The Divine Comedy in translation

As of 2021, Dante’s magnum opus has been translated into English (both in full and part) over 100 times, in a variety of styles (terza rima, blank verse in iambic pentameter, prose, dummy terza rima, quatrains, Spenserian stanzas, blank terzine, irregular rhymes, and many more). These translations, from 1782 till today, also come with a range of linguistic choices.

But which one would you feel most comfortable reading?

The best-known and most popular translations seem to be:

Henry Wadsworth Longfellow (1867)
Charles Eliot Norton (1901–02)
Laurence Binyon (1933–43)
Thomas G. Bergin (1948–54)
Dorothy Sayers (1949–62; translation completed by Barbara Reynolds after Ms. Sayers’s 1957 death)
John Ciardi (1954, 1961, 1970)
Mark Musa (1971, 1981, 1984)
Charles S. Singleton (1970–91)
Allen Mandelbaum (1980–84)
C.H. Sisson (1981)
Peter Dale (1996)
Robert Durling and Ronald Martinez (1997, 2004, 2013) (considered by many to be the current gold standard)
Robert and Jean Hollander (2000–07)
Anthony Esolen (2002–04)
Robin Kirkpatrick (2006–07)
Clive James (2013)

There are also some popular standalones, like Robert Pinsky’s Inferno (1995) and W.S. Merwin’s Purgatorio (2000).

One thing you have to contend with in many older translations, like the above-pictured Longfellow, are faux-archaisms, poetic diction, obsolete words, and Elizabethan language. This was a huge problem for me when I read Laurence Binyon’s translation, since I was constantly mentally translating it to modern English.

I would NOT recommend a translation in this style if it’s your first reading, unless you’re extremely familiar with that type of language. It’s one thing if you’re only reading a short poem, but stretched out over 14,233 lines, it can feel very distracting, and you may pay more attention to the dated language than the actual content. I missed quite a few things the first time around for that very reason!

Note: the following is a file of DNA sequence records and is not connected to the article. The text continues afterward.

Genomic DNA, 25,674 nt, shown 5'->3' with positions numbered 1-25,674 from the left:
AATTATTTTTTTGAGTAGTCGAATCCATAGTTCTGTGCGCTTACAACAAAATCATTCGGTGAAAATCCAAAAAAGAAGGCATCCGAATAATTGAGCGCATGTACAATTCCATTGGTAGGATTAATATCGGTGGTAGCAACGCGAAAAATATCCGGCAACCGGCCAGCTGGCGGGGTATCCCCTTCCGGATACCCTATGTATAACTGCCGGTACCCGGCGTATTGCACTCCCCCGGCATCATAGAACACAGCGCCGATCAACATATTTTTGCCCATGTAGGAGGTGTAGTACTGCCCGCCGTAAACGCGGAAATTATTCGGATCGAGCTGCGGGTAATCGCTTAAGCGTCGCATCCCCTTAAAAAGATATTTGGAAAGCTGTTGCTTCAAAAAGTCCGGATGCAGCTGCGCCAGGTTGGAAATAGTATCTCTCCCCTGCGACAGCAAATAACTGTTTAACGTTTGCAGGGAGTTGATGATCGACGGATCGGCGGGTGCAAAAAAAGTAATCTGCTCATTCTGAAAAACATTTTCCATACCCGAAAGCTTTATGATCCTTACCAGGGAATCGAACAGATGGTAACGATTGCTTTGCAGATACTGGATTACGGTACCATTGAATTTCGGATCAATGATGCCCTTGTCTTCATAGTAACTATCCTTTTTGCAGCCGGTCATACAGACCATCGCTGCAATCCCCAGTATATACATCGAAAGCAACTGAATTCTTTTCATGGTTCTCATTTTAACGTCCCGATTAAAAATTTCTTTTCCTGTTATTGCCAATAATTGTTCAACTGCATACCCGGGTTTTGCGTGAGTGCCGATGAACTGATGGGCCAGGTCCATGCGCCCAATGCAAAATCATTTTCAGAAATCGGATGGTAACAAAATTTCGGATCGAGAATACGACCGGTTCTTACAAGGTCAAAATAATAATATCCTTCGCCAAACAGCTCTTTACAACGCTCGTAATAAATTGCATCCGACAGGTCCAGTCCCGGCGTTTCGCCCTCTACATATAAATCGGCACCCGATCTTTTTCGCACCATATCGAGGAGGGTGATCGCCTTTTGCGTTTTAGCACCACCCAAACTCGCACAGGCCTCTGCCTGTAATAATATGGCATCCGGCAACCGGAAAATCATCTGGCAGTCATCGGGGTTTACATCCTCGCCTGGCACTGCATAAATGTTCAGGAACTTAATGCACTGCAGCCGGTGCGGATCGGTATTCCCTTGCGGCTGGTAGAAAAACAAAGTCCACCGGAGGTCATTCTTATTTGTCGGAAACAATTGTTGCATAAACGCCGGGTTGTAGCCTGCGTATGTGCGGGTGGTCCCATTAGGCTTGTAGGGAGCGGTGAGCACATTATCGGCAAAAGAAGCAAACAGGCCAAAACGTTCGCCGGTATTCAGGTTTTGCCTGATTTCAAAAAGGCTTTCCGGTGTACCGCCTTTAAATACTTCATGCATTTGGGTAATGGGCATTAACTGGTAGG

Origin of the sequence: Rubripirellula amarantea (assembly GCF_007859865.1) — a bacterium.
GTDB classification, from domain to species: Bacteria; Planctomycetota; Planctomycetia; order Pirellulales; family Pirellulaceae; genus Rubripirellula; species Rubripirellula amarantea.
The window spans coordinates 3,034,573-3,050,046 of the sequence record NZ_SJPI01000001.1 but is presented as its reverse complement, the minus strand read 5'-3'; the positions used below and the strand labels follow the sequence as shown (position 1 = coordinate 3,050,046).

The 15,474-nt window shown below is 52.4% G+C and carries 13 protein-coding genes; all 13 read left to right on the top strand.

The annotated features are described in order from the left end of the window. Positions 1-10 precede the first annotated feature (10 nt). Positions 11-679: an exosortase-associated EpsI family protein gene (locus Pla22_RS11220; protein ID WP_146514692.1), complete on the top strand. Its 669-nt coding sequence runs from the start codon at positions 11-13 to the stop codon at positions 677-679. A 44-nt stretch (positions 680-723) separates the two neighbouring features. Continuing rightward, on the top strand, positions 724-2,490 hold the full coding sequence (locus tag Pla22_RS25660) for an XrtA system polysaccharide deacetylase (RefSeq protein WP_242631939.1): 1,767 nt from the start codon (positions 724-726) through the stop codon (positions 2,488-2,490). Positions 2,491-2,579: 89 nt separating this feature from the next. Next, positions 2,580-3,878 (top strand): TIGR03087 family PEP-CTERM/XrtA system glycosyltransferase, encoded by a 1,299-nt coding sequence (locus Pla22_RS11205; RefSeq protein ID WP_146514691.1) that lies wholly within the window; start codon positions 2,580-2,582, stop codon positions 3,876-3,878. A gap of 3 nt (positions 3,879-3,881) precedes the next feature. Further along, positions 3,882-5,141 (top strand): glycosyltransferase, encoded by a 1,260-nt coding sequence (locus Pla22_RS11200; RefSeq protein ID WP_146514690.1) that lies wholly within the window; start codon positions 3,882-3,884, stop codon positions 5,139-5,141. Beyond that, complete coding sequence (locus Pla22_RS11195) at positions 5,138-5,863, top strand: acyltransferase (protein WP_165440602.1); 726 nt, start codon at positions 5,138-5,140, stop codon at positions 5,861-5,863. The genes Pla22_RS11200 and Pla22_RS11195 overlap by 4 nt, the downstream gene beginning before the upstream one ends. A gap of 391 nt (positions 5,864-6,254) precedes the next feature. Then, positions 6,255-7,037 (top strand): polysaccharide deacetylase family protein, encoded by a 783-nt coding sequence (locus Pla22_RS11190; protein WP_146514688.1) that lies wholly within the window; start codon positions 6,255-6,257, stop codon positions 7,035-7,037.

Another thing to keep in mind when reading a translation by someone who was/is a poet in his/her own right, like Longfellow or Sayers, is that you’re not just reading Dante, you’re reading that translator’s poetry. They inevitably put their own creative spin on it, beyond just word choices and form.

Talk about night and day! Reading Mark Musa’s translation, pictured above, was almost like reading it for the very first time all over again, since it’s in plain English and not gut-loaded with words like havest, thine, doth, thy, ye, maketh, wouldst, wert, and e’er! I could actually focus on the details, not just the big picture. While there are some things he doesn’t translate accurately, I’ll take that any day over an edition trying to make Dante sound like the King James Bible.

And speaking of accurate translation, there can be such a thing as too nitpicky and word-by-word. Some people have criticised the Hollanders’ translation for this reason. Being too literal and exact all the time can result in stilted, dry language, just as being too poetic and using lots of faux-archaisms can obscure the meaning and sound confusing.

Sometimes a less than accurate rendering of a word or phrase, or a creative interpretation of it, is better at conveying its emotional or visual intention.